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Fox News’ Ed Henry Asks White House About ‘Three African-American’ Suspects In Chris Lane Murder

The bone-chilling murder of 22 year-old Chris Lane, an Australian attending college in the U.S. on a baseball scholarship, has been taken up by the conservative media as some sort of rejoinder to the killing of Trayvon Martin. At Wednesday’s White House daily briefing, Fox News’ Ed Henry asked Principal Deputy White House Press Secretary Josh Earnest about the case, and like his “opinion-side” colleagues at Fox and Friends, misidentified the suspects as “three African American young men,” when one of the suspects is, in fact, a 17 year-old white male. Like many on the right, Henry also made an explicit comparison to the Trayvon Martin case.

“Do you have any reaction to the Christopher Lane case?” Henry asked, to which Earnest replied, “I’m not familiar with it, actually.”

“In Oklahoma, this 22-year-old Australian — 22 or 23, I’ve seen different reports — baseball player, came from Australia, was targeted apparently by three African American young men who — the Australian was out on a jog and these young men apparently told the police they were bored and they thought it would just be fun to kill him,” Henry explained. “Any reaction to that?”

Earnest replied that “this sounds like a pretty tragic case,” but that “I wouldn’t want to get ahead of the legal process here.”

He added that “the President, I think, himself has spoken pretty eloquently about violence in our communities, and he stood at this podium a few weeks ago where he talked about his concern about the impact that violence is having on, in particular, young people in this country.”

Henry persisted, asking “Why hasn’t he spoken out on this, in this case? You said there was a judicial proceeding; there was one in the Trayvon Martin case. He spoke out extensively on that one.”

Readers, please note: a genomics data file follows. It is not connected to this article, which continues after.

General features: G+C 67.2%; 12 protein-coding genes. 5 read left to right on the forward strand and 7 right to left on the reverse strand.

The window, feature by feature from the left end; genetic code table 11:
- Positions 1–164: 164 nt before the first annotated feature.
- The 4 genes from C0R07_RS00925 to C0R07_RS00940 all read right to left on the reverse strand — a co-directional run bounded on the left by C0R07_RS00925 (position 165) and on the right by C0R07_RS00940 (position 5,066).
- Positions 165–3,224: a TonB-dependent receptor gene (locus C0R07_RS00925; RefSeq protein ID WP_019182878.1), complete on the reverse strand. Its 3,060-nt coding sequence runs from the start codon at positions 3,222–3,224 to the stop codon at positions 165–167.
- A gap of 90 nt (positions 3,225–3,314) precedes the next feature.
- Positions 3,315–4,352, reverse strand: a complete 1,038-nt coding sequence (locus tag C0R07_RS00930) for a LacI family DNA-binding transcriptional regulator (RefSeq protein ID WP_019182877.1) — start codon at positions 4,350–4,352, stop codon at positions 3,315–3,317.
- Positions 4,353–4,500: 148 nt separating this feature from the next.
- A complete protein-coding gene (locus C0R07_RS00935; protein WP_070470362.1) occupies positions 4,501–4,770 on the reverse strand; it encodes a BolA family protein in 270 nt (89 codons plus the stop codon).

Earnest pointed out that the President’s initial remarks on the Trayvon Martin killing were brief, and in response to a direct question, and that the President also spoke “at the conclusion of the legal proceeding, where he expressed his concerns about the impact of violence in communities all across the country, and he talked about the number of things that the government can do but also a number of things we can do in our communities, whether it’s parents, churches and communities can do to try to address the impact of violence, and whether there is more that we can do to try to protect our children.”


Aside from demonstrating that Ed Henry would be better off getting his news from Mediaite than from Fox and Friends, there’s a fascinating detail about this question. As I’ve noted before, reporters often ask questions at briefings on behalf of colleagues, especially TV reporters. I don’t know if that was the case this time, but I’ve known Ed for a long time, and like his colleague Wendell Goler he’s a good reporter who’s not prone to this kind of error. If he had seen that Fox and Friends report himself, Ed definitely would have noticed that the suspect in the photograph was white. Additionally, I’ve never known Ed to read WorldNetDaily, or anything like it, so the wording of his question caught my attention: “was targeted apparently by three African American young men,” a phrase that hewed closely to the original wording in WND’s story, and no one else’s, at least not that I could find.

I could ask Ed Henry if someone put him up to asking that question, but he wouldn’t be able to answer me if he wanted to. What I do know is that this is wouldn’t be the first time that Fox News has undermined Ed Henry, who is a respected journalist and President of the White House Correspondents Association. Reporters like Ed rely on Fox News’ wall of separation between “opinion” and “hard news” to protect their reputations.

As for whether the President should speak about this case, I do believe there’s a compelling reason for him to do so, but it has nothing to do with the racial angle that conservatives are pushing every time a crime with a white victim happens. The shooting has resulted in calls for a tourism boycott of the United States, which former Australian deputy Prime Minister Tim Fischer explained to CNN’s Piers Morgan by saying “People thinking of going to the USA for business or tourists trips should think carefully about it given the statistical fact you are 15 times more likely to be shot dead in the USA than in Australia per capita per million people.”

If given the opportunity, the President should try to think of some way to reassure tourists that they are safe in America, if he can, or explain what steps are necessary to achieve that. A boycott like this, if it were to spread, could inflict serious damage to the U.S. economy. The White House has not yet responded to a request for comment on the boycott.

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